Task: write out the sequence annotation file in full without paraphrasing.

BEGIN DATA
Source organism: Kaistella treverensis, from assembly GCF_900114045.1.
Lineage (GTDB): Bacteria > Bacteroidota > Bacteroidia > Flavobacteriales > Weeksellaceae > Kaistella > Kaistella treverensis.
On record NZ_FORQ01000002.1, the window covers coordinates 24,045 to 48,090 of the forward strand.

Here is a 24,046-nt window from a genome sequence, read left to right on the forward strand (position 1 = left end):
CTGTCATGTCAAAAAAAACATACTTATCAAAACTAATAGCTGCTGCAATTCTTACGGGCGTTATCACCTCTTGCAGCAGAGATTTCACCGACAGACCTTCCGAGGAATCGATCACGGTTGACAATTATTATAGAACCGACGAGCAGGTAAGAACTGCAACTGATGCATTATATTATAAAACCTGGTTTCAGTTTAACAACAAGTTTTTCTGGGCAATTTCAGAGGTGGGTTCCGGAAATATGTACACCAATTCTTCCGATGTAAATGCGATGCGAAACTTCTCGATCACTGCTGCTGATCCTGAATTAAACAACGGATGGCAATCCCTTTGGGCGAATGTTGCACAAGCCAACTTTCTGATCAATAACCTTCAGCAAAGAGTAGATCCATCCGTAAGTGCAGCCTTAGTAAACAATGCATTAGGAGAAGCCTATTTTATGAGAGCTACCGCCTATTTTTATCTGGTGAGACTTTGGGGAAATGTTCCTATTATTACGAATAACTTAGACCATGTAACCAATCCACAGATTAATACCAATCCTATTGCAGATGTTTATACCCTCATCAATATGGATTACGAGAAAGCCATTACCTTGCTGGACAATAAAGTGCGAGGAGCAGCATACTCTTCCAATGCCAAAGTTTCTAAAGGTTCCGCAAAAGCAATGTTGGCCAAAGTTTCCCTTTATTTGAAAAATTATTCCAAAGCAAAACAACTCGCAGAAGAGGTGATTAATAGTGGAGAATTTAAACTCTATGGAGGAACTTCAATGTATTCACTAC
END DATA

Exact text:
Source organism: Kaistella treverensis, from assembly GCF_900114045.1.
Lineage (GTDB): Bacteria > Bacteroidota > Bacteroidia > Flavobacteriales > Weeksellaceae > Kaistella > Kaistella treverensis.
On record NZ_FORQ01000002.1, the window covers coordinates 24,045 to 48,090 of the forward strand.

Here is a 24,046-nt window from a genome sequence, read left to right on the forward strand (position 1 = left end):
CTGTCATGTCAAAAAAAACATACTTATCAAAACTAATAGCTGCTGCAATTCTTACGGGCGTTATCACCTCTTGCAGCAGAGATTTCACCGACAGACCTTCCGAGGAATCGATCACGGTTGACAATTATTATAGAACCGACGAGCAGGTAAGAACTGCAACTGATGCATTATATTATAAAACCTGGTTTCAGTTTAACAACAAGTTTTTCTGGGCAATTTCAGAGGTGGGTTCCGGAAATATGTACACCAATTCTTCCGATGTAAATGCGATGCGAAACTTCTCGATCACTGCTGCTGATCCTGAATTAAACAACGGATGGCAATCCCTTTGGGCGAATGTTGCACAAGCCAACTTTCTGATCAATAACCTTCAGCAAAGAGTAGATCCATCCGTAAGTGCAGCCTTAGTAAACAATGCATTAGGAGAAGCCTATTTTATGAGAGCTACCGCCTATTTTTATCTGGTGAGACTTTGGGGAAATGTTCCTATTATTACGAATAACTTAGACCATGTAACCAATCCACAGATTAATACCAATCCTATTGCAGATGTTTATACCCTCATCAATATGGATTACGAGAAAGCCATTACCTTGCTGGACAATAAAGTGCGAGGAGCAGCATACTCTTCCAATGCCAAAGTTTCTAAAGGTTCCGCAAAAGCAATGTTGGCCAAAGTTTCCCTTTATTTGAAAAATTATTCCAAAGCAAAACAACTCGCAGAAGAGGTGATTAATAGTGGAGAATTTAAACTCTATGGAGGAACTTCAATGTATTCACTAC